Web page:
Now, you might think it was a "no brainer" for Kim to put her money where her mouth is. After all, she is a green living consultant who has founded her own sustainable business and website. (Make sure you check out her work at GreenWell Consulting and GetGreenBeWell). But she still has to manage a budget, make choices when she shops, and evaluate trade-offs.

    So I asked her, "What inspired you to make the shifts to greener products and services?" "I started living greener because of health problems that weren't being adressed by modern medicine - Chronic Fatigue Syndrome and Fibromyalgia," she said. "After quickly realizing the positive health benefits of living green, I really became more in tune with how my decisions directly or indirectly affect the health of the planet as a whole. It's a "Do unto others...." mentality that I have now.  What do my excessive spending habits do to the livelihoods of individuals less fortunate than us around the world?"  
    Then I wanted to know, "What was easy about the shifts? What was more challenging?"  "Buying organic and healthier foods was definitely easier. There's an instant benefit there.  And buying green cleaners is a no-brainer. Same cost, or less, for the same cleaning power. Paying much more for healthier personal care products can be challenging sometimes, since the cost is often SO much more than the cheap stuff, but these are products that are being absorbed by your skin, so the health benefits to me are more important. I just find ways to use less stuff, and the savings justify the costs!"
    Being intentional about how she's spending her money has also inspired Kim to plan for the future. "I hope to invest in larger, more expensive items such as rain barrels, a composter, a drip irrigation system and even a hydroponic garden system," she vows. "I know these are so important, but the initial expense can be quite expensive, especially when it also involves some modifications to your home."

    In the meantime, Kim will contine to make affordable shifts in her day-to-day purchases that benefit her as well as the environment.

    Kim's Shifts in 2010

    January Recycled Envelopes 6.50
    February Biodynamic Lotion (Clearance) 5.00
    February Organic Tea House 4.00
    February Organic Groceries 125.00
    February Non-Profit Org. Donation 25.00
    March Organic personal care products 54.00
    March Organic groceries 130.00
    March Seeds 10.00
    March strawberry & blueberry plants 12.00
    April Organic meats & produce 130.00
    March Organic Restaurant 8.00
    March Non-Profit Org. Donation 15.00
    April Green Business Cards 11.00
    April Stainless Steel Lunch Container 18.00
    April Organic Tea House 10.00
    April Eco Tour 80.00
    April Organic Chocolates 6.00
    April Organic Restaurant 54.00
    May Eco Friendly Pest Controls 4.50
    May Recyclable Pots 60.00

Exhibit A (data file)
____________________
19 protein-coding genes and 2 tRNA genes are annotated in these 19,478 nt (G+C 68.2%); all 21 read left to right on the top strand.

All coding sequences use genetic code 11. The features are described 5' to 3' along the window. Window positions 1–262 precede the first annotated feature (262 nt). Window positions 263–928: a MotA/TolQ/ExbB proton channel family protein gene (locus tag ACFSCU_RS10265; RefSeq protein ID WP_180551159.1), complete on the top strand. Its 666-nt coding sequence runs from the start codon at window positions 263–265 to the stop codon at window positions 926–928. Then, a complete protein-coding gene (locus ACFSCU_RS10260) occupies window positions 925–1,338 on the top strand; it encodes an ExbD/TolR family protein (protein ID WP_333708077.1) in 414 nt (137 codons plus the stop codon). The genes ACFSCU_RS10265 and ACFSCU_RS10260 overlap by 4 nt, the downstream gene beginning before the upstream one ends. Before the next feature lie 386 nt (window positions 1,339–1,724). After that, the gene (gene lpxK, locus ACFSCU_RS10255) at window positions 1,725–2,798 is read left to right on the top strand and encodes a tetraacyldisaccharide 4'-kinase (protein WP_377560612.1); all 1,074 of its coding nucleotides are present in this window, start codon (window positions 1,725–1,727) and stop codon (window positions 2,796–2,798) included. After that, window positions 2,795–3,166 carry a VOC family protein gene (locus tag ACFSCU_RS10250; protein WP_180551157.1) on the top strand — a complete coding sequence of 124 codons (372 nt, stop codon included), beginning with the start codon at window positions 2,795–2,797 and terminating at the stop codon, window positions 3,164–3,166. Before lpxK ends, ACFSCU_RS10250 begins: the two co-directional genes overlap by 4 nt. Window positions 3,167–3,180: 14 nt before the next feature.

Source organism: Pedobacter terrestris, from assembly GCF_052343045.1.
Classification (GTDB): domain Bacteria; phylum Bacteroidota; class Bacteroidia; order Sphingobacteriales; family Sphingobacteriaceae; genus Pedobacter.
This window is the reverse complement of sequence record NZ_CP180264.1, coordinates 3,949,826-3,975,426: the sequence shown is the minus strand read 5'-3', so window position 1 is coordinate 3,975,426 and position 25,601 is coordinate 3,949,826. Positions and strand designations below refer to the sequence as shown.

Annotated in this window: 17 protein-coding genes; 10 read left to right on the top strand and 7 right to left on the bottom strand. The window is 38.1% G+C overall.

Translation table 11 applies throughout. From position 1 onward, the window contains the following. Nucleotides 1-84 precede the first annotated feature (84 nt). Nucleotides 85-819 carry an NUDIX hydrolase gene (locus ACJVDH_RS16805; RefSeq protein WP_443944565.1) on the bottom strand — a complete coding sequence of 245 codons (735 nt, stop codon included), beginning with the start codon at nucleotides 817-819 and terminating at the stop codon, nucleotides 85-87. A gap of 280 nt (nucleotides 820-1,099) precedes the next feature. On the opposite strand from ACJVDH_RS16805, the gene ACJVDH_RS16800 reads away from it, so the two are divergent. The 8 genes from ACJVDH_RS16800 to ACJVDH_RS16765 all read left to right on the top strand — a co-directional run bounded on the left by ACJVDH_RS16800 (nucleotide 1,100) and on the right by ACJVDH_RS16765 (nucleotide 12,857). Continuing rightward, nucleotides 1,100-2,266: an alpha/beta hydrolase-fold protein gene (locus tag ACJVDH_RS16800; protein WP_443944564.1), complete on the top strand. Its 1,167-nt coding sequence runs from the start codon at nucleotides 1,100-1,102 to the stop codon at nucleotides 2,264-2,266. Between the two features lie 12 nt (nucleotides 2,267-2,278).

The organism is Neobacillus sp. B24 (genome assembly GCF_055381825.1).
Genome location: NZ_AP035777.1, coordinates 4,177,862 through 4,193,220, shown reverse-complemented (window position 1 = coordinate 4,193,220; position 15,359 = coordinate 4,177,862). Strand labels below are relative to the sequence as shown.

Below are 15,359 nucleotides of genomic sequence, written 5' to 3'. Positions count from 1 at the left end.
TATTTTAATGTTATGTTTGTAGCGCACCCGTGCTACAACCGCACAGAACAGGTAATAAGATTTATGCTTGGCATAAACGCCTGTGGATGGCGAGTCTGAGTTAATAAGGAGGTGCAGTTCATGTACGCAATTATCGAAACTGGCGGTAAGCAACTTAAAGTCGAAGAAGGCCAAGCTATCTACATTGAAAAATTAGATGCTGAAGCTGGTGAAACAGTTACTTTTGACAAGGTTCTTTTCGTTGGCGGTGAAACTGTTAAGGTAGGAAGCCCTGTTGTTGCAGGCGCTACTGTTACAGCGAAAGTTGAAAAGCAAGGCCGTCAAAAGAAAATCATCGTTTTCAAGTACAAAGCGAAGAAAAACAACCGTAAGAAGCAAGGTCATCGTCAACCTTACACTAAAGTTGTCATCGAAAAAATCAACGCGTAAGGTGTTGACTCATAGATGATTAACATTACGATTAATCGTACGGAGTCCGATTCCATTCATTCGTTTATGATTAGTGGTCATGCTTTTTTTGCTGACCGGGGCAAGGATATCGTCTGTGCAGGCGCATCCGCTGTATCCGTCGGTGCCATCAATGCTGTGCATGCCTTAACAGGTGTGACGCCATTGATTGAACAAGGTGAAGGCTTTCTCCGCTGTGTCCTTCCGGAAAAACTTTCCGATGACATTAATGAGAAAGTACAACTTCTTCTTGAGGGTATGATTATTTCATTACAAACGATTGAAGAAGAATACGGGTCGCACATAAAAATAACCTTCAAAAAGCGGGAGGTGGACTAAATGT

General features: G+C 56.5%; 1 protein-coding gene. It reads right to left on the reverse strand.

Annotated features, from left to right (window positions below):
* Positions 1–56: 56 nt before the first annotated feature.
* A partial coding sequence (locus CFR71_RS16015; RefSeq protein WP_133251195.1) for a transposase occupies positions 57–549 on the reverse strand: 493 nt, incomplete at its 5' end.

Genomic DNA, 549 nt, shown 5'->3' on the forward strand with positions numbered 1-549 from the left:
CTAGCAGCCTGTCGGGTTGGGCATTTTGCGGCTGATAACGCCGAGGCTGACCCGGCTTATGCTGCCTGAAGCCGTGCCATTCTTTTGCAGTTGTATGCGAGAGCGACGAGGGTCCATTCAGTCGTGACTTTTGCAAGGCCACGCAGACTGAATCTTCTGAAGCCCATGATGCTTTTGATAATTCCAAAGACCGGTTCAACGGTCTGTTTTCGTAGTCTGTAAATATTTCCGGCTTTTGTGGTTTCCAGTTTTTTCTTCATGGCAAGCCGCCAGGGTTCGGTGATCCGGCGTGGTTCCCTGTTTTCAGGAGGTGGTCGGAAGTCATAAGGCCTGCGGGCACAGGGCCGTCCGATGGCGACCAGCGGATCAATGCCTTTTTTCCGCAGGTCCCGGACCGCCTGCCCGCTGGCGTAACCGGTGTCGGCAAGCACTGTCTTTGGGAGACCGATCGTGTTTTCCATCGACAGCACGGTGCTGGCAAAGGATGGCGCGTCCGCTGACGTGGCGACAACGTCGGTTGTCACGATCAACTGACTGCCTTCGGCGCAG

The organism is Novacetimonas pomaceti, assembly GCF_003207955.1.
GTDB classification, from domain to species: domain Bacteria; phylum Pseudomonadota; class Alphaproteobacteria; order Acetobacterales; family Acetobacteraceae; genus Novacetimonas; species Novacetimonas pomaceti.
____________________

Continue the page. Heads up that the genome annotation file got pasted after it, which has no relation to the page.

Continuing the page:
May Compost/ Worm Castings/ Mulch 40.00
    May Organic Groceries 150.00
    May Green Web Site Hosting 40.00
    May Native Plants 30.00
    May Organic Groceries 109.00
    TOTAL $ 1,137

    One_in_a_million Feeling inspired? You can join the One in a Million campaign yourself. Here's how.

    And to read about more One in a Million members, click here.


    February 03, 2009

    Why I Believe in the Power of the Purse

    This month's Green Moms Carnival topic is "I believe..."

    Money in purse I am taking the opportunity to reiterate why I created Big Green Purse, a campaign to motivate women especially to channel their spending power into social and environmental change.

    It is because I believe...

    *  the fastest, most effective way to stop polluters is by pressuring them in the marketplace

    *  women can be the world’s most powerful economic and environmental force if we intentionally shift our spending to the best green products and services

    * women have the power right now to solve many of our most serious environmental problems by using our green purses to make a difference

    * women must act – intentionally, collectively, and with the full force of our purse power behind us – if we hope to leave our children and grandchildren a better world.

    Women spend $.85 of every dollar in the marketplace. I believe we should tell manufacturers what to make; they should not be telling us what to buy.

    I believe we only have as much power as we exercise. I also believe exercising our power gives us more.

    I believe it is not too late ... but it will be soon.

    As the saying goes, if not us, who? If not now, when?

    I believe it is up to us, and we must act now.

    Greenmoms1 See what more green moms and friends believe on Monday, February, 9, when The Smart Mama hosts the next Green Moms Carnival.

    January 13, 2009

    When it comes to packaging, Trader Joe's can do better.

    As much as I love the product variety at Trader Joe's, I hate the packaging waste.

    Trader joes Everything - apart from a few bananas - comes wrapped in excessive plastic or paper. What gives? On a recent shopping trip there, all the fresh produce seemed to be hermetically sealed: one barrel was full of pairs of zucchini trapped on small polystyrene trays bundled in plastic. Another featured pairs of apples similarly presented. Elsewhere, the store was selling oversized boxes of organic tea bags - the tea bag was the same size, but it was encased in a large cellophane wrapper, then packed in a box that seemed to be 30% bigger than the standard size. Is that ok because the tea is organic?

    Trader Joe's offers a good selection of organic milk, eggs and butter. Its cleaning products minimize dangerous chemicals. And it sells many of these choices at reasonable prices. But the company does itself and its customers a disservice, especially in these lean and green times, by not reducing the packaging used to sell its products.

    Maybe next time I'm there, I'll just unwrap all the overpacked goods and leave the waste at the cash register.

    Thumb_brown.bmpThumbs down, Trader Joe's.  

    EcoCentric Mom
    Everbuying led light